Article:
‘The Circle’ trades complex plot for atmospheric chills

One of The Circle’s most subtly creepy aspects are the sometimes-chilling comments that follow Holland everywhere she goes after she goes transparent. There’s a remarkable attention here, though it doesn’t quite descend into the horrifying reality of the Youtube comments section. Images courtesy STX Entertainment.

7/10 The Circle could have been better in several ways, but mostly gets where it wants to go.

The movie follows Mae Holland (Emma Watson), a recent college graduate who is hired by The Circle, an Orwellian vision of Facebook and Google. Holland is initially skeptical of the organization, but after the company picks up her father’s multiple sclerosis treatments and saves her life with its constant surveillance, she warms up to some of its more radical ideas. Eventually, she becomes the first person to go “completely transparent” by having a camera on her person at all times streaming live to the Internet.

What The Circle really nails is atmosphere. I had initially dismissed this movie as a disposable Nineteen Eighty-Four knockoff, but it isn’t. It’s hyperfocused on real 21st century technology and blurring the line between mobile devices and social media and surveillance. Fantastic dialogue captures the creepiness of social media pressures and a work environment that’s a little too concerned with doubling as a social one. Sleek, trendy set design also helps bring the fear of Big Brother into the near future.

There’s always a question in this kind of heavy-handed movie — why isn’t anyone on the screen reacting the way I am? Valuing privacy seems to be a rare thing in this world — but The Circle does a good job of presenting the upshot to this kind of surveillance. Instead of following an everyman character and portraying him as an Only Sane Man for wanting his privacy, the movie follows a company woman who is trying to make the world a better place through omnipresent cameras. Where Big Brother was watching us, The Circle sells itself by offering to watch government officials and criminals, keeping society accountable in ways it never could be otherwise. As Holland begins to insist that “secrets are lies” and that having private moments is an act of robbing other people of your experience,  the movie becomes an almost sarcastic exploration of its subject matter.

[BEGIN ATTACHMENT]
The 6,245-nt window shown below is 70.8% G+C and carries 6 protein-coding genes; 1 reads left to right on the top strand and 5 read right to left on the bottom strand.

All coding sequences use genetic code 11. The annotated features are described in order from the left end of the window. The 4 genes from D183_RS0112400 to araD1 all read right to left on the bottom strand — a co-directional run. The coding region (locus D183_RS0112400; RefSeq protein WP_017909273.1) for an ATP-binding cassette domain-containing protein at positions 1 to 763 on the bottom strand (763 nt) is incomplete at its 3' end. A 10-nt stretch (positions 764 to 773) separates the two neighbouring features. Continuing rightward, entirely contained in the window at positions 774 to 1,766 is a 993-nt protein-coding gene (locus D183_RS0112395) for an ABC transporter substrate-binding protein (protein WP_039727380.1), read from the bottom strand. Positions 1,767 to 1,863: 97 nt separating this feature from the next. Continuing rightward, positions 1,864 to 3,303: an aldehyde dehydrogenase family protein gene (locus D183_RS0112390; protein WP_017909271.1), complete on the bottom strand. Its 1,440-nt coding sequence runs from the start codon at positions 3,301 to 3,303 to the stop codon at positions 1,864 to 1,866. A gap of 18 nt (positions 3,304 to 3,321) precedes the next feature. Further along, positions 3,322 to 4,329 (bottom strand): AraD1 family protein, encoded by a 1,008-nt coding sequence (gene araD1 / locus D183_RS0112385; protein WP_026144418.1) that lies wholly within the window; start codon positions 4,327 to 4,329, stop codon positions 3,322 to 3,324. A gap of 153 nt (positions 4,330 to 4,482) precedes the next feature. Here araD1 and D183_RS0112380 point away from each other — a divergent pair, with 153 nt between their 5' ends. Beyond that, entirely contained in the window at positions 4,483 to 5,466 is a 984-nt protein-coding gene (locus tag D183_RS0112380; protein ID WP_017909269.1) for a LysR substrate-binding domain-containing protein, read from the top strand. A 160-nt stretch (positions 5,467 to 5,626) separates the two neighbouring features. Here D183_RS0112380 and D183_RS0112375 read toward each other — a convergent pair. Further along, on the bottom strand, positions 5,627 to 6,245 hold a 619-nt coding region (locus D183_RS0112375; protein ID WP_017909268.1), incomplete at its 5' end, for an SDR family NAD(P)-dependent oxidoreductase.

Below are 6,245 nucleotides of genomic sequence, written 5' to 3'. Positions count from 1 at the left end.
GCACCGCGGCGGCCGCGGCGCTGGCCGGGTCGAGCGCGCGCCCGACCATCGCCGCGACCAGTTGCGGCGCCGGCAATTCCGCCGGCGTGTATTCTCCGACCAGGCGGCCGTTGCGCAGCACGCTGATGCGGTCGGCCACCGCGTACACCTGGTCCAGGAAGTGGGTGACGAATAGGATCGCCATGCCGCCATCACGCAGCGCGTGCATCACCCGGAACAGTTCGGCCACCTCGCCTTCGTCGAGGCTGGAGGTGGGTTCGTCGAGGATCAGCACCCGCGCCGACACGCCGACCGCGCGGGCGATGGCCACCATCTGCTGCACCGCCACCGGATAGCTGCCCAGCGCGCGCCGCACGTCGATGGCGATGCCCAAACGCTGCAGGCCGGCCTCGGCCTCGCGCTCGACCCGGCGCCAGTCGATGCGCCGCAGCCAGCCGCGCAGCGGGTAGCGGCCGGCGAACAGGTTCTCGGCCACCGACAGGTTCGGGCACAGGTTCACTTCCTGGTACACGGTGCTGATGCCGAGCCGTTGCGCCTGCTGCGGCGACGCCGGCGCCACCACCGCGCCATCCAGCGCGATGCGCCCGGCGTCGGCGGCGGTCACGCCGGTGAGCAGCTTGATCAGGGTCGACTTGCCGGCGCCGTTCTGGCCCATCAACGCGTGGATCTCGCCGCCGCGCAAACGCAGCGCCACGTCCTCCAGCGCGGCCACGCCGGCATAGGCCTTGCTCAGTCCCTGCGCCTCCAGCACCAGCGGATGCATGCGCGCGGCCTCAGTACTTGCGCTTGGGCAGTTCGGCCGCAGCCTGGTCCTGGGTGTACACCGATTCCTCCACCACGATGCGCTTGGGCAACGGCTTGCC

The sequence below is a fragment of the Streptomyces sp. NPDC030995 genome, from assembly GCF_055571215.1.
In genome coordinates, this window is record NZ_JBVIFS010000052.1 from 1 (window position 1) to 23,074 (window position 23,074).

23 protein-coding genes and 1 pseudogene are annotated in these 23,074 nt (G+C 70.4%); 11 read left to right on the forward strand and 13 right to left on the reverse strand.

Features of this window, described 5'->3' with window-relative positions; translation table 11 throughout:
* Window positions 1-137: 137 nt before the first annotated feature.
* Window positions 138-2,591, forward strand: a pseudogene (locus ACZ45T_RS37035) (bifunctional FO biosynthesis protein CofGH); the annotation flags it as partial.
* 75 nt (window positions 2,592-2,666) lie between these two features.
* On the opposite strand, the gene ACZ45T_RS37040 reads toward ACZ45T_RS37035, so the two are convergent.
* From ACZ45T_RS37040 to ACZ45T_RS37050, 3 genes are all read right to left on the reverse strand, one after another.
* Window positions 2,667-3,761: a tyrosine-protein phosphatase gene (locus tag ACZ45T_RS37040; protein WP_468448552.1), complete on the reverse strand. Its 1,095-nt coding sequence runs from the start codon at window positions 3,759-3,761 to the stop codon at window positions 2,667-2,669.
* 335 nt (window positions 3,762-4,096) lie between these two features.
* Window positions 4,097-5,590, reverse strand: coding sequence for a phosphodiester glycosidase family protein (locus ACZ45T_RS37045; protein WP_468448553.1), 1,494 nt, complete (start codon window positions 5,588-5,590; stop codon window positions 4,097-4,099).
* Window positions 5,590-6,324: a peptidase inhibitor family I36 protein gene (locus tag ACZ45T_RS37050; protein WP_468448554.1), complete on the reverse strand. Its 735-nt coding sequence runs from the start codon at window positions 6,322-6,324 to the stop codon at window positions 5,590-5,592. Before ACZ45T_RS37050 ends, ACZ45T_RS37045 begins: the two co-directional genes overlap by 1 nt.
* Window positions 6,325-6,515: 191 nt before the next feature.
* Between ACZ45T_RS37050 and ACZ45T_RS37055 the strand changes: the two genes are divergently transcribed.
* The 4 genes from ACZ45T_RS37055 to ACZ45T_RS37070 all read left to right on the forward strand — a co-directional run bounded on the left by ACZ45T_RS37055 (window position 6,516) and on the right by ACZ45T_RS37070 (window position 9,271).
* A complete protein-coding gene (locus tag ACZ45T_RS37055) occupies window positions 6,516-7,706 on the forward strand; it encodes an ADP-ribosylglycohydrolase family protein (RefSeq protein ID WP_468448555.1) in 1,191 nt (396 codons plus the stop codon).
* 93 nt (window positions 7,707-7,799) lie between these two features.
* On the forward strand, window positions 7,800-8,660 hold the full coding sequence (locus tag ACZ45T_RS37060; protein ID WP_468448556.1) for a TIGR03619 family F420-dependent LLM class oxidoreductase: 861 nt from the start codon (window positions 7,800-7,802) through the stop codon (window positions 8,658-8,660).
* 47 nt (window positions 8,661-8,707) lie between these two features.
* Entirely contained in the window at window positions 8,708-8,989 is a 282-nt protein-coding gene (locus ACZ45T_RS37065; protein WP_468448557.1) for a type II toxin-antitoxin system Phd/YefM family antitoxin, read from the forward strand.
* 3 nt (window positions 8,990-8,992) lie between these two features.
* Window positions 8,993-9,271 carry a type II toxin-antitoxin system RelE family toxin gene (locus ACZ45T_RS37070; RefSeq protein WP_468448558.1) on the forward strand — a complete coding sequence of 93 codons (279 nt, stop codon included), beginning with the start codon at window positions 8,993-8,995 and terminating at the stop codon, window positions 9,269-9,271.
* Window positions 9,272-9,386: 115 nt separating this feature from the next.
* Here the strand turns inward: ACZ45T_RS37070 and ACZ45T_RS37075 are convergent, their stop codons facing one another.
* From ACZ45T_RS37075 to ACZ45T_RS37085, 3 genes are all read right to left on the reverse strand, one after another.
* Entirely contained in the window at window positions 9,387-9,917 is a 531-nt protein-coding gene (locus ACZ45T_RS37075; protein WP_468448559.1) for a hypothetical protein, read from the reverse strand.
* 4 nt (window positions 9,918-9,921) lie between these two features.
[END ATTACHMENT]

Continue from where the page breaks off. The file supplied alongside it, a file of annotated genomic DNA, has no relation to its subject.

Tom Hanks, who also produces, and Patton Oswalt are at their charming and sinister best as Eamon Bailey and Tom Stenton, two of the wise men.

While The Circle knows exactly what style it’s going for, it doesn’t seem to know where it’s going with its plot, which is sure to be a common and crippling criticism for anyone else ready to cast it as a lazy riff on Orwell. It’s a scrubbed version of the 2013 novel, which was much more challenging for several reasons. In the book, The Circle’s founders are referred to as the three wise men, giving the whole thing a biblical slant, and we get to see more Annie Allerton’s (Karen Gillan) descent into anxiety and drug abuse much more graphically. Most importantly, in the book, Holland never balks at the damage The Circle is obviously doing. She continues to rationalize her situation, leaving a much more ambiguous ending.

The script was written by Dave Eggers, who wrote the novel, and James Pondsolt, who directed and produced, so it’s fair to assume the creatives got their way on this and the plot’s sanitization wasn’t the result of some executive swooping down and setting the standard. There’s condescending merit to the idea that a broader audience needs a less murky plot, and there are gains from the tradeoffs they make. In leaving Allerton’s torment to the imagination while keeping a tight focus on Holland, for example, we get to stick with our main character and see her make choices and explore her real priorities. But it still would have been nicer to see that darker take brought to the big screen.

So while it’s a much weaker film than it could have been, it’s tough to say The Circle is bad when everything I’d see changed about it was done consciously by the creators. Maybe just a missed opportunity.

Leopold Knopp is a professional film critic, licensed massage therapist, syndicated columnist at the Lewisville Texan Journal and journalism student at the University of North Texas. Like Reel Entropy on Facebook, follow it on Twitter @reelentropy, and shoot questions to reelentropy@gmail.com.

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